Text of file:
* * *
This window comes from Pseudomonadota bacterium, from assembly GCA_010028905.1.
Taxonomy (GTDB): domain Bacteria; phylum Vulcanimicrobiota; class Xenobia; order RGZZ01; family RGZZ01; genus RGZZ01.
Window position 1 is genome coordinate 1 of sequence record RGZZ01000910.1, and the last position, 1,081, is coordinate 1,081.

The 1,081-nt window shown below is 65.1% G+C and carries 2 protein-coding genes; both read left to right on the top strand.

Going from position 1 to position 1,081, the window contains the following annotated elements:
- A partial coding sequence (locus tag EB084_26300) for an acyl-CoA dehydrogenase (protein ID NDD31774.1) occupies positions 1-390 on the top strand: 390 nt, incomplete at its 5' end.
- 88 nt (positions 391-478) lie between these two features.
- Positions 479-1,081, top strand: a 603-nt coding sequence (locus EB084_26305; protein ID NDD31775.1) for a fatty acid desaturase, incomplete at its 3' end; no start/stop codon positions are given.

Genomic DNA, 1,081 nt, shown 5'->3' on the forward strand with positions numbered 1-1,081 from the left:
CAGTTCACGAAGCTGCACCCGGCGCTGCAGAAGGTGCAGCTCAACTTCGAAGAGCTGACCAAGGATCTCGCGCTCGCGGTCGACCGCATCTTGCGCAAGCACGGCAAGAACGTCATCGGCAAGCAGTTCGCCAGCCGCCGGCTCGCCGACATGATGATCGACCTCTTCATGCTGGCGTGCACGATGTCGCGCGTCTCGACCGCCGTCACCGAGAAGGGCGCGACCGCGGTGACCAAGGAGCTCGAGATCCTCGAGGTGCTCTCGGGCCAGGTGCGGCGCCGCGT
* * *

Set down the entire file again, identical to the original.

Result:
This window comes from Pseudomonadota bacterium, from assembly GCA_010028905.1.
Taxonomy (GTDB): domain Bacteria; phylum Vulcanimicrobiota; class Xenobia; order RGZZ01; family RGZZ01; genus RGZZ01.
Window position 1 is genome coordinate 1 of sequence record RGZZ01000910.1, and the last position, 1,081, is coordinate 1,081.

The 1,081-nt window shown below is 65.1% G+C and carries 2 protein-coding genes; both read left to right on the top strand.

Going from position 1 to position 1,081, the window contains the following annotated elements:
- A partial coding sequence (locus tag EB084_26300) for an acyl-CoA dehydrogenase (protein ID NDD31774.1) occupies positions 1-390 on the top strand: 390 nt, incomplete at its 5' end.
- 88 nt (positions 391-478) lie between these two features.
- Positions 479-1,081, top strand: a 603-nt coding sequence (locus EB084_26305; protein ID NDD31775.1) for a fatty acid desaturase, incomplete at its 3' end; no start/stop codon positions are given.

Genomic DNA, 1,081 nt, shown 5'->3' on the forward strand with positions numbered 1-1,081 from the left:
CAGTTCACGAAGCTGCACCCGGCGCTGCAGAAGGTGCAGCTCAACTTCGAAGAGCTGACCAAGGATCTCGCGCTCGCGGTCGACCGCATCTTGCGCAAGCACGGCAAGAACGTCATCGGCAAGCAGTTCGCCAGCCGCCGGCTCGCCGACATGATGATCGACCTCTTCATGCTGGCGTGCACGATGTCGCGCGTCTCGACCGCCGTCACCGAGAAGGGCGCGACCGCGGTGACCAAGGAGCTCGAGATCCTCGAGGTGCTCTCGGGCCAGGTGCGGCGCCGCGT